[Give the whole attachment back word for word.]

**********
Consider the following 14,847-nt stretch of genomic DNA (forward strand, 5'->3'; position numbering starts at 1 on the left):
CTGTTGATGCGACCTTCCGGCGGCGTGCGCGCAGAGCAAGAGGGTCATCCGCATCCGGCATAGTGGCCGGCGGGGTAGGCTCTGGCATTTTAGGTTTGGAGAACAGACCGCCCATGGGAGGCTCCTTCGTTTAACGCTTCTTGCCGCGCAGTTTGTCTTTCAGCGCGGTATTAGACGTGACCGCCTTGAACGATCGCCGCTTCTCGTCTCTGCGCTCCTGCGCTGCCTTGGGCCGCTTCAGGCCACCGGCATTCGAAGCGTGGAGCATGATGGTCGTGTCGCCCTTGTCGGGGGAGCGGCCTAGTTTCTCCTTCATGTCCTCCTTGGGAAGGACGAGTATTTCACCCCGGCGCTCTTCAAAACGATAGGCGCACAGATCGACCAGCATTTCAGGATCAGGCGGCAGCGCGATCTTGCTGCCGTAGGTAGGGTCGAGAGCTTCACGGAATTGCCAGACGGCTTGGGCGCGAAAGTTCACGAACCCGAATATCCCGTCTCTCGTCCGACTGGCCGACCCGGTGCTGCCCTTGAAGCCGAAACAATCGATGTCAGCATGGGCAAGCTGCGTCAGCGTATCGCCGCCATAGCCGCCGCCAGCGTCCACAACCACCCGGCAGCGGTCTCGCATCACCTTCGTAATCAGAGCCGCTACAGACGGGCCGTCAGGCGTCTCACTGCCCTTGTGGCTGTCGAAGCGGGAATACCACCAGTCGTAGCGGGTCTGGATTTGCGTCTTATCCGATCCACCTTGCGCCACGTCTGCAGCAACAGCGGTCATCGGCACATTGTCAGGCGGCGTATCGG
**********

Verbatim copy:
Consider the following 14,847-nt stretch of genomic DNA (forward strand, 5'->3'; position numbering starts at 1 on the left):
CTGTTGATGCGACCTTCCGGCGGCGTGCGCGCAGAGCAAGAGGGTCATCCGCATCCGGCATAGTGGCCGGCGGGGTAGGCTCTGGCATTTTAGGTTTGGAGAACAGACCGCCCATGGGAGGCTCCTTCGTTTAACGCTTCTTGCCGCGCAGTTTGTCTTTCAGCGCGGTATTAGACGTGACCGCCTTGAACGATCGCCGCTTCTCGTCTCTGCGCTCCTGCGCTGCCTTGGGCCGCTTCAGGCCACCGGCATTCGAAGCGTGGAGCATGATGGTCGTGTCGCCCTTGTCGGGGGAGCGGCCTAGTTTCTCCTTCATGTCCTCCTTGGGAAGGACGAGTATTTCACCCCGGCGCTCTTCAAAACGATAGGCGCACAGATCGACCAGCATTTCAGGATCAGGCGGCAGCGCGATCTTGCTGCCGTAGGTAGGGTCGAGAGCTTCACGGAATTGCCAGACGGCTTGGGCGCGAAAGTTCACGAACCCGAATATCCCGTCTCTCGTCCGACTGGCCGACCCGGTGCTGCCCTTGAAGCCGAAACAATCGATGTCAGCATGGGCAAGCTGCGTCAGCGTATCGCCGCCATAGCCGCCGCCAGCGTCCACAACCACCCGGCAGCGGTCTCGCATCACCTTCGTAATCAGAGCCGCTACAGACGGGCCGTCAGGCGTCTCACTGCCCTTGTGGCTGTCGAAGCGGGAATACCACCAGTCGTAGCGGGTCTGGATTTGCGTCTTATCCGATCCACCTTGCGCCACGTCTGCAGCAACAGCGGTCATCGGCACATTGTCAGGCGGCGTATCGG